JERUSALEM, Israel – Using interactive technology, a new hiking trail in the Galilee is helping Israeli youth connect with their biblical roots.
About a year ago, the IAA, together with a number of government and private organizations, decided to create a hiking trail that follows the movement of the ancient Sanhedrin from town to town. The creators of the project purposed to present it as a gift to the State of Israel on its 70th anniversary.
The trail features dozens of "smart" stones that work as relay stations, providing hikers with all kinds of information and activities they can access on their cellphones.
What better way to connect with today's youth?
"The new web application that 'communicates' with the stones offers information about the recent and ancient history of the Galilee, flora and fauna, landscape, observation points and attractions," the IAA's press release stated.
As part of their school curriculum, Israeli children participate in outdoor classes to study a variety of subjects, including the environment, geography, sports and archaeology," IAA archaeologist Dr. Yarden Alexander told CBN News.
The Sanhedrin Trail, she said, is dedicated to the 70 sages who helped rehabilitate the Jewish nation following the failed Bar Kokhba Revolt (132 AD) against the Roman occupiers, some 60 years after the destruction of the Temple in 70 AD.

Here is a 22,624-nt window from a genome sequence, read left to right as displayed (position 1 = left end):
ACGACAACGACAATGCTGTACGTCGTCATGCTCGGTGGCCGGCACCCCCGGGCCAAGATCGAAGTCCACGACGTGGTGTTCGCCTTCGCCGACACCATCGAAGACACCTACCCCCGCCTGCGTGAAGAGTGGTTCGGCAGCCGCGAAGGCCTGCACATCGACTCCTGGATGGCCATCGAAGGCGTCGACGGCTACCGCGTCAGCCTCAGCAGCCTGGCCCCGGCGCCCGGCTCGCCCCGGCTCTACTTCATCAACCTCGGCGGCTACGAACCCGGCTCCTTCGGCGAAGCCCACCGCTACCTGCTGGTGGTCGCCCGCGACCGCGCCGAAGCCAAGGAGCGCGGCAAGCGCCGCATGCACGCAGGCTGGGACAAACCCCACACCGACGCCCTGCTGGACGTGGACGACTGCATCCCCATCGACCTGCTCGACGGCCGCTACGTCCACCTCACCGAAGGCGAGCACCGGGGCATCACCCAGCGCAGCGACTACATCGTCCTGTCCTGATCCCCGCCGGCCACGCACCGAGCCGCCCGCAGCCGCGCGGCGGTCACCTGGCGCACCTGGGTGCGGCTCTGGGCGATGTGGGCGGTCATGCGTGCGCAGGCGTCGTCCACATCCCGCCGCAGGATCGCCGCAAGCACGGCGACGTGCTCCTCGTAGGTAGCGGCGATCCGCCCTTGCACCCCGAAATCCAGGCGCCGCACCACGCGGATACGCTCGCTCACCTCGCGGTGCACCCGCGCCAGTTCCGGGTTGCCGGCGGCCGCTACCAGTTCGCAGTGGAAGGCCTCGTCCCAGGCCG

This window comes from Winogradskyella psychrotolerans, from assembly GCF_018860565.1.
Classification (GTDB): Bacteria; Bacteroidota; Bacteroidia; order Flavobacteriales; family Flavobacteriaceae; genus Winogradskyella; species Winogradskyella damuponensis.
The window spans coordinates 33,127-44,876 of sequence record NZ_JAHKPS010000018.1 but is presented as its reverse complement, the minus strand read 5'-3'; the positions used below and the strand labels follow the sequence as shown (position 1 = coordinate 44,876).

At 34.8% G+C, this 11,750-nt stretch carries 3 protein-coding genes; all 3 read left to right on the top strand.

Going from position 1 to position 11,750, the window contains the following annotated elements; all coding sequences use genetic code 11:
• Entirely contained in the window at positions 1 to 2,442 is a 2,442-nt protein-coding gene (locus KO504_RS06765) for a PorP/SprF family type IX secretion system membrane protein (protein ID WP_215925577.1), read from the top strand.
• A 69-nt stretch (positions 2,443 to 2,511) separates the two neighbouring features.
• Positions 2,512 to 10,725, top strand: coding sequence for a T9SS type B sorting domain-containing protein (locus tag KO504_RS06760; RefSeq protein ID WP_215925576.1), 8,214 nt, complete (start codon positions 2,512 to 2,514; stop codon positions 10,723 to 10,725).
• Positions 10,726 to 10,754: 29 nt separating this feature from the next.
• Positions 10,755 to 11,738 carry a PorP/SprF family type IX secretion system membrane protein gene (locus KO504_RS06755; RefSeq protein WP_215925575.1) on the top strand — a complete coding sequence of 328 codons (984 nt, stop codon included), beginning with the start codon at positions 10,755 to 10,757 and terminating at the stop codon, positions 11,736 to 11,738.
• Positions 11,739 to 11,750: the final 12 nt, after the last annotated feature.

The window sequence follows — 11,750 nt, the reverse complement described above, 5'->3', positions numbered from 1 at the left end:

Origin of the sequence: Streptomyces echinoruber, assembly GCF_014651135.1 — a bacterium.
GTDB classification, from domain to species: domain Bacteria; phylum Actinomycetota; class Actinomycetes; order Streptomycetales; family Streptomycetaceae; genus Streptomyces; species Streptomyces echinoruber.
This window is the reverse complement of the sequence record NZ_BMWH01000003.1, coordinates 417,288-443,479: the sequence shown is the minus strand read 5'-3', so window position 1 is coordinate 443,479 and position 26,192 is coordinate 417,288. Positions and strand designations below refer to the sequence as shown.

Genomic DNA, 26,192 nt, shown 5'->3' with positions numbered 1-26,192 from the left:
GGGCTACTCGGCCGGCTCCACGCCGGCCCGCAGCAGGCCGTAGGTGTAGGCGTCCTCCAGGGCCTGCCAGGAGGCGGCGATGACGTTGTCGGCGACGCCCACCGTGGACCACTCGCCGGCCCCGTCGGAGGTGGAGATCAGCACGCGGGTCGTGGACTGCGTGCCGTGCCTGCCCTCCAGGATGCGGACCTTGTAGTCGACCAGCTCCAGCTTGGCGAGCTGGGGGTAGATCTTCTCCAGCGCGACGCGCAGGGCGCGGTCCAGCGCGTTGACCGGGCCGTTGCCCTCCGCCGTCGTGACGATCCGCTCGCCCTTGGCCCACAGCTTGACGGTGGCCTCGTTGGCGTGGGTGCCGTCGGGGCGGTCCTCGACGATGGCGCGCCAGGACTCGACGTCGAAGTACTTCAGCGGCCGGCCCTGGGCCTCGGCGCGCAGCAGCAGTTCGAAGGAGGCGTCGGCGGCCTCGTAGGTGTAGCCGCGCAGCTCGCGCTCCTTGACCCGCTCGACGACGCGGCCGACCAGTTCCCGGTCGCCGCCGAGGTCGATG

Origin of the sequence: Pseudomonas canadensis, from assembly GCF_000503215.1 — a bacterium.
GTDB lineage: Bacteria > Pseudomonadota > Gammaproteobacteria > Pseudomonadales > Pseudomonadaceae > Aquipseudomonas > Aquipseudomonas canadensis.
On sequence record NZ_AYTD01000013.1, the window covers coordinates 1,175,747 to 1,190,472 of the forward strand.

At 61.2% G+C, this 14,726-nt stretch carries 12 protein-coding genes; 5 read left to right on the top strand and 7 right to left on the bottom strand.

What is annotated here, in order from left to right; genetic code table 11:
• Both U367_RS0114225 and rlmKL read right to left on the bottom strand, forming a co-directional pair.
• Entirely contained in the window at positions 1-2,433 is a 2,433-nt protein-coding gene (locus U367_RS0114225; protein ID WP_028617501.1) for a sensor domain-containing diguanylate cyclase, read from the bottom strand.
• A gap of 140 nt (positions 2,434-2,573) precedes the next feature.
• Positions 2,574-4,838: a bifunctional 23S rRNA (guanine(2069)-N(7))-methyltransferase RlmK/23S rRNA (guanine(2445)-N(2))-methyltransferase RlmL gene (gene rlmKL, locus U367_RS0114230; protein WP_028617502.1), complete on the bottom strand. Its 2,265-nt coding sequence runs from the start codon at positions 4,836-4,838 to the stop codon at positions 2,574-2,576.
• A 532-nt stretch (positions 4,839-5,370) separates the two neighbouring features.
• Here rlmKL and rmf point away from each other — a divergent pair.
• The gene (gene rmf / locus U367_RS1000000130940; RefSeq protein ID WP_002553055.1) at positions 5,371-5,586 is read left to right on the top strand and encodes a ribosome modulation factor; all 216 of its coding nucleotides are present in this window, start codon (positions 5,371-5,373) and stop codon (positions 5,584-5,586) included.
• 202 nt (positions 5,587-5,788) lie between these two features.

The 70-kilometer (43.5-mile) trail includes five walking segments.
As students worked to prepare the trail, they made some exciting finds, including a 1,400-year-old oil lamp decorated with a menorah.
"Unlike the modern-day symbol of the state [Israel] in which the Temple's menorah is depicted with seven branches and a single broad base, the menorah engraved on the ancient lamp has eight branches and a three-legged base," IAA archaeologist Dr. Einat Ambar-Armon explained.
One high school student, Ilai Yonah, found a gold coin with an inscription by Suleiman the Magnificent, credited with building city walls of ancient Jerusalem.
According to the report, only two other similar coins have been discovered to date.
Other finds include pieces of decorative glass, evidence of the ancient glass industry mentioned in rabbinical texts, the IAA reported.
The trail follows the Sanhedrin from Horbat Usha, where the Sanhedrin relocated after the Bar Kokhba Revolt, to Shefar'am, then Bet She'arim and Zippori and finally Tiberias near the Sea of Galilee. At each of these locations, there are excavations. And there's much to see along the way.
IAA director Israel Hasson hopes the state-of-the-art technology will help future generations connect with their roots – a fitting gift on Israel's 70th anniversary as a modern nation-state.
"The new trail and the discoveries along it are a celebration for the citizens of Israel on the occasion of 70 years of independence and a gift from thousands of young people who invested so much of their energy in developing it," Hasson said. "This is a flagship project that connects the future generation preparing the trail to its heritage and to the Jewish people's great and inspiring leaders."
Dr. Alexander explained it was crucial to define Judaism in post-Temple times.
They took it upon themselves to help the people, taking on the task of interpreting and codifying the principles of the biblical law, which produced the Talmud and the Mishna, the interpretation of the Torah (the first five books of the Bible), known as Judaism's Oral Law.
Photos Courtesy of the Israel Antiquities Authority